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Oceanside will raise the inclusionary affordable housing rate in an effort to build more affordable homes. Stock photo
Oceanside will raise the inclusionary affordable housing rate in an effort to build more affordable homes. Stock photo
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Frustrated residents push Oceanside to confront affordable housing

OCEANSIDE — After hearing testimony from dozens of residents frustrated about the city’s lack of affordable housing, the City Council is moving forward with raising affordable housing inclusionary requirements for developers.

The city will maintain the current inclusionary housing requirement of 10% for single-family housing areas and bump it to 15% for all other types of housing, including multifamily and mixed-use.

The decision to raise the inclusionary rate from a flat 10% rate for all residential projects followed a discussion at a citywide housing workshop on Aug. 30. Residents packed City Hall and voiced their concerns about rising costs and lack of housing.

According to Leilani Hines, the city’s Housing and Neighborhood Services Director, a 3% vacancy rate is considered healthy, but the city’s current rate is only 1%. Hines said the city is currently in the midst of a “landlord’s market,” with a tighter rental market and higher housing costs.

Many community members are unable to afford increasing rents, jumping as high as an additional $1,000 per month for some residents, according to Mayor Esther Sanchez.

“We need to partner with affordable housing developers and stop the loss of affordable housing, or what we call workforce housing,” Sanchez said.

Raising the limits

During the housing workshop, the City Council acted on several staff recommendations, including raising the inclusionary housing set-aside requirement from 10% to 15%. As part of this move, staff also recommended an economic study to examine the feasibility of raising the current three-unit threshold for inclusionary housing to 10 units.

Staff did not suggest bifurcating the requirements — the council ultimately made the decision to split requirements between single-family homes (10%) and all other housing (15%).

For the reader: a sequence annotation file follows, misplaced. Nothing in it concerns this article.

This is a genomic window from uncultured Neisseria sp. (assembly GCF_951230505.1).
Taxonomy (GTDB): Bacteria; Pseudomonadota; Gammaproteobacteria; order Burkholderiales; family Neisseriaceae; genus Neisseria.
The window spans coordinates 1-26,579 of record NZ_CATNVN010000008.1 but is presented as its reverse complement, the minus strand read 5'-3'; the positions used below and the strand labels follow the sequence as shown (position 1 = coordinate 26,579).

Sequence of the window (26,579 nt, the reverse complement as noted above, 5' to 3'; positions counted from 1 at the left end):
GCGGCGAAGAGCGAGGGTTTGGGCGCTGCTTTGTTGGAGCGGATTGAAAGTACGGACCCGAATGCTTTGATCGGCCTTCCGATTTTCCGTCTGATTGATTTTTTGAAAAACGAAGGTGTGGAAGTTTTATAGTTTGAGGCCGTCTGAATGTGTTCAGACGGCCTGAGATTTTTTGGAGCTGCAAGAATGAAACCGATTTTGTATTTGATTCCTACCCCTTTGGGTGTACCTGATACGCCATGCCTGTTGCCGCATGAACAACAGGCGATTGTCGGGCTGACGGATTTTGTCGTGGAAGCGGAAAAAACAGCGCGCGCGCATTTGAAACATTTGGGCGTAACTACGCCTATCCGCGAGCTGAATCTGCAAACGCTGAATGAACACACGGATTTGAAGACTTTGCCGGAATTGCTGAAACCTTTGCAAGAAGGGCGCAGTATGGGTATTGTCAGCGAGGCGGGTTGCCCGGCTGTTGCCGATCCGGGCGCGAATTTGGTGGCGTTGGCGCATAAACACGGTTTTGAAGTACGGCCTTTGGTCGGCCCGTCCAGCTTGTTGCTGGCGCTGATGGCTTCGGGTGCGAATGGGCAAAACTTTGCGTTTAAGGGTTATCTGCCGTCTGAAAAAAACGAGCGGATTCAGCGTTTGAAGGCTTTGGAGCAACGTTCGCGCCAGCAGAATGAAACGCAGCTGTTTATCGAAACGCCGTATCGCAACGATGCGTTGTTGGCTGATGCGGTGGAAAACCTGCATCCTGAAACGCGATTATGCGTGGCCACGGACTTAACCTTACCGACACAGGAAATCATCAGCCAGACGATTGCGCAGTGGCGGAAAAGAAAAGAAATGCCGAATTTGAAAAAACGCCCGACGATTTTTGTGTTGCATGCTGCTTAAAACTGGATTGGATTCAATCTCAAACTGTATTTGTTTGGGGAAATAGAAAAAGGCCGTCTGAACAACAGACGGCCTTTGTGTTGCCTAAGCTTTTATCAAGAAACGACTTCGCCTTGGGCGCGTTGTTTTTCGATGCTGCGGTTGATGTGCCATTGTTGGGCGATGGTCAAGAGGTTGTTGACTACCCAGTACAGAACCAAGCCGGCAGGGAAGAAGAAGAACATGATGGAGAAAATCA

Councilmember Eric Joyce originally proposed to raise the inclusionary housing requirement to 15% across the board but was met with hesitation from other councilmembers like Deputy Mayor Ryan Keim, who felt that 15% wouldn’t fit in all of Oceanside’s neighborhoods.

“We talk about all the things we can’t do because of the state, but this is the one thing we can do,” Joyce said, earning applause from the audience.

Keim said he wanted to do things “the right way” and noted some neighborhoods should have as high as 20% affordable housing.

“I’m not supporting a blanket 15%,” Keim said.

Nearly 40 members of the public spoke in support of raising the inclusionary housing set-aside requirement to 15% or higher.

One speaker noted it was “embarrassing” that Oceanside only required 10% since neighboring Carlsbad’s inclusionary housing rate is 15%. 

The struggle to find housing

Many spoke of how they struggle to make ends meet to live here. Others pointed out how their children can’t afford to live in their own hometown.

“I have four children who grew up in Oceanside – none of them can afford to live here, and they all have good jobs,” said Daniel Dominguez. “What we’re doing now is not working.”

At the current rate, Dominguez said it will take 130 years for the city to meet its Regional Housing Needs Assessment requirements for very low-income households.